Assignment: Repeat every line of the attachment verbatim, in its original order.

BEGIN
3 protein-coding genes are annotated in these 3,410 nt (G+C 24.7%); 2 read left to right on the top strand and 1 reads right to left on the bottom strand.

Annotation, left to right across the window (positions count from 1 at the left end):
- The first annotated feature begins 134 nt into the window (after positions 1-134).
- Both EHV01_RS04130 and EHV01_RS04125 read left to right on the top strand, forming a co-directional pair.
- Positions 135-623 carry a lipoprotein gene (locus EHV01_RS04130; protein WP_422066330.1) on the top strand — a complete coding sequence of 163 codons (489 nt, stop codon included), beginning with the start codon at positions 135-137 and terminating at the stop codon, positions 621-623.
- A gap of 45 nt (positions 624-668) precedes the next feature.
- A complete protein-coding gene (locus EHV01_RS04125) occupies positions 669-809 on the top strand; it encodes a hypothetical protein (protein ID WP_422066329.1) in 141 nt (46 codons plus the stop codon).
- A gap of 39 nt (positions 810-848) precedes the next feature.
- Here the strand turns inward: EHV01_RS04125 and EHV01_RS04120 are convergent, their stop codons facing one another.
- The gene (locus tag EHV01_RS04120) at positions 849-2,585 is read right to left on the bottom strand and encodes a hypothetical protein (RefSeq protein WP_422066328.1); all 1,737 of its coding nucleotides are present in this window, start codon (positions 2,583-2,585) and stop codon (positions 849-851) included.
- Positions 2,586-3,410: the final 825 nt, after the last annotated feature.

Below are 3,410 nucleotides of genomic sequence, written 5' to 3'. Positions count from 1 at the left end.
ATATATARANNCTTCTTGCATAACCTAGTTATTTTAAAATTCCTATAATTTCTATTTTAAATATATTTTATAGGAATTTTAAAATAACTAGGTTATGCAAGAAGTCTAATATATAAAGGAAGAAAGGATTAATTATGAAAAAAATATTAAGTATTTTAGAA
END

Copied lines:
3 protein-coding genes are annotated in these 3,410 nt (G+C 24.7%); 2 read left to right on the top strand and 1 reads right to left on the bottom strand.

Annotation, left to right across the window (positions count from 1 at the left end):
- The first annotated feature begins 134 nt into the window (after positions 1-134).
- Both EHV01_RS04130 and EHV01_RS04125 read left to right on the top strand, forming a co-directional pair.
- Positions 135-623 carry a lipoprotein gene (locus EHV01_RS04130; protein WP_422066330.1) on the top strand — a complete coding sequence of 163 codons (489 nt, stop codon included), beginning with the start codon at positions 135-137 and terminating at the stop codon, positions 621-623.
- A gap of 45 nt (positions 624-668) precedes the next feature.
- A complete protein-coding gene (locus EHV01_RS04125) occupies positions 669-809 on the top strand; it encodes a hypothetical protein (protein ID WP_422066329.1) in 141 nt (46 codons plus the stop codon).
- A gap of 39 nt (positions 810-848) precedes the next feature.
- Here the strand turns inward: EHV01_RS04125 and EHV01_RS04120 are convergent, their stop codons facing one another.
- The gene (locus tag EHV01_RS04120) at positions 849-2,585 is read right to left on the bottom strand and encodes a hypothetical protein (RefSeq protein WP_422066328.1); all 1,737 of its coding nucleotides are present in this window, start codon (positions 2,583-2,585) and stop codon (positions 849-851) included.
- Positions 2,586-3,410: the final 825 nt, after the last annotated feature.

Below are 3,410 nucleotides of genomic sequence, written 5' to 3'. Positions count from 1 at the left end.
ATATATARANNCTTCTTGCATAACCTAGTTATTTTAAAATTCCTATAATTTCTATTTTAAATATATTTTATAGGAATTTTAAAATAACTAGGTTATGCAAGAAGTCTAATATATAAAGGAAGAAAGGATTAATTATGAAAAAAATATTAAGTATTTTAGAA